Chairman & CEO
Jamie Dimon, JPMorgan Chase chairman, and CEO shared wisdom with Ohio State University graduates during his commencement address on Sunday.
“I’m always hesitant to give advice, because it sounds like I did everything right,” Dimon said, “but I assure you, I did not.”
To start, Dimon told the graduates about the importance of learning from failure.
“All of you have been affected by Covid-19 in different ways. Your future is bright, but as you get older, it is inevitable that you will face tough times and failure, both personally and professionally,” Dimon said. “How you deal with failure may be the most important thing in whether you succeed.”
Throughout his career, Dimon has dealt with obstacles himself — in 1998, and he was fired from Citigroup by his mentor after the pair had worked together for 15 years. But, two years later, Dimon became CEO of Chicago-based Bank One, which JPMorgan Chase later bought.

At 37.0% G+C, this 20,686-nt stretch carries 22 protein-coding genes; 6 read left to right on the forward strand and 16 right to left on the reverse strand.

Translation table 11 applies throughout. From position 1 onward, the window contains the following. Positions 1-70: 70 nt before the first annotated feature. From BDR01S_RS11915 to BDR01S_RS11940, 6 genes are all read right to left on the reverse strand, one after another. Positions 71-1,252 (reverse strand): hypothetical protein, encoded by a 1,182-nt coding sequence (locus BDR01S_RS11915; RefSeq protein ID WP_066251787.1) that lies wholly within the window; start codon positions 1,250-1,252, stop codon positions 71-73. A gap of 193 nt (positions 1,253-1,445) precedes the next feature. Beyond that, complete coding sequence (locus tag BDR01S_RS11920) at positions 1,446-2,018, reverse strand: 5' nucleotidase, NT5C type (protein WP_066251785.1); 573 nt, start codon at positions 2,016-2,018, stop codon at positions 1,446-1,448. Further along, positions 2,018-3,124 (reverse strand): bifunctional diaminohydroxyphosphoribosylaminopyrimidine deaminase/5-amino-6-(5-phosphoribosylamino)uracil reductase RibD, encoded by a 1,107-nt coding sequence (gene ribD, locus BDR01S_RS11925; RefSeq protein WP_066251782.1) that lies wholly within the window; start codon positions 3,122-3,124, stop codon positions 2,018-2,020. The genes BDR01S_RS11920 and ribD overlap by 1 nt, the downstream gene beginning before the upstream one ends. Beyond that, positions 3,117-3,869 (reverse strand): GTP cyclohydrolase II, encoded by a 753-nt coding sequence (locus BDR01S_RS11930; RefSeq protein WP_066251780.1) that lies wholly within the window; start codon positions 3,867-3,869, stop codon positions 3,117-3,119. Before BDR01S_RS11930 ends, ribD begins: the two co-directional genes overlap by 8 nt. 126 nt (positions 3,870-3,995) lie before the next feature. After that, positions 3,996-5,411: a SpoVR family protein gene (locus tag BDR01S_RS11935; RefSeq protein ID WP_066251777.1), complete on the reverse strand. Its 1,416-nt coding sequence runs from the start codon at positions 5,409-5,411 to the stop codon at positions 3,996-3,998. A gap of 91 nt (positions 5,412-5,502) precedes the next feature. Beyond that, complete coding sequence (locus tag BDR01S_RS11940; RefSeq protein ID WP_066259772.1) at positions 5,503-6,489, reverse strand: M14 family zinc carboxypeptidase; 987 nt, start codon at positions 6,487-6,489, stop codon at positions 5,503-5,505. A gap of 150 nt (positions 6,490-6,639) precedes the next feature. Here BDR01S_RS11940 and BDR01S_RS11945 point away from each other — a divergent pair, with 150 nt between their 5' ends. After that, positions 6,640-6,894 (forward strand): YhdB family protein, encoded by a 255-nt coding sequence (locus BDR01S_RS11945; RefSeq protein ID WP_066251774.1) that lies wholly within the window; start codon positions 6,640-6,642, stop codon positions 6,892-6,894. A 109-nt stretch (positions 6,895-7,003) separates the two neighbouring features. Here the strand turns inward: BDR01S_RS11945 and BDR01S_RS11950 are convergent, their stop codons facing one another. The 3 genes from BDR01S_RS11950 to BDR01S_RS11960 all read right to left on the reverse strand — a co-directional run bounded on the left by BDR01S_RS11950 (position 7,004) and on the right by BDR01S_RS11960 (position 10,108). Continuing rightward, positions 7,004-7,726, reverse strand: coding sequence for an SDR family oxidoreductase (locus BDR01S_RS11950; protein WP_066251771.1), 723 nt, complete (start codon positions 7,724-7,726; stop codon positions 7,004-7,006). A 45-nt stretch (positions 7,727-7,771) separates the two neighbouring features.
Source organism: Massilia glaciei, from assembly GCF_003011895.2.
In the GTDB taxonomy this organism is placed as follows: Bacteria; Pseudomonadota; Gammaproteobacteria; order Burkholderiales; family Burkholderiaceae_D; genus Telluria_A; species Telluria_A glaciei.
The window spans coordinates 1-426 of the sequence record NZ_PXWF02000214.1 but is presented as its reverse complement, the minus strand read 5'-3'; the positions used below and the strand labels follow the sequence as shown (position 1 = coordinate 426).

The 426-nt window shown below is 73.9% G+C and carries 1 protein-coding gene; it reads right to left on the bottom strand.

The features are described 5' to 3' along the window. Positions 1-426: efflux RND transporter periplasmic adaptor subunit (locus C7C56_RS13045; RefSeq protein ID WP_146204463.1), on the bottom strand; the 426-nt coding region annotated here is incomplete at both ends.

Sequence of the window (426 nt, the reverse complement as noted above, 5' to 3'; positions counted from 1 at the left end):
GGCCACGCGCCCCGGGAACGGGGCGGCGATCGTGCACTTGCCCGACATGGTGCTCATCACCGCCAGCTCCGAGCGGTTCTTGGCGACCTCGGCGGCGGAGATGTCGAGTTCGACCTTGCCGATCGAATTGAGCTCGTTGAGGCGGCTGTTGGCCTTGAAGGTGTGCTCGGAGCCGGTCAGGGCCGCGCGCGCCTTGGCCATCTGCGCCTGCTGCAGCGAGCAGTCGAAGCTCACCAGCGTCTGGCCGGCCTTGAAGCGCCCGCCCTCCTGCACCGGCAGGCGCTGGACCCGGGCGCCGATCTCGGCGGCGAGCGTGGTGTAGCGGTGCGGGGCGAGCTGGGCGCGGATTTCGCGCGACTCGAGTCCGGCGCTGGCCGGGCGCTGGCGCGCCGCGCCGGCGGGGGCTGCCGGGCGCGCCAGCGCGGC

Under his leadership, JPMorgan Chase overcame the Great Recession and became the nation’s largest bank.
“Learning is a lifelong pursuit,” Dimon said. “It’s your job to constantly learn, and it doesn’t end now that you’re college graduates. Regardless of what you do in life, to be successful, you need continuous learning and endless intellectual curiosity.”
He said that lifelong learning is essential to Dimon, adding that he spends “about 50% of my time reading and learning. It’s even more important in today’s increasingly complex and rapidly moving world.”
Along with reading, Dimon urged students to learn from other people and their actions.
“You can learn more from speaking to someone in 15 minutes than spending your life doing something,” Dimon said. “I learned a lot about what to do and what not to do by watching other people.”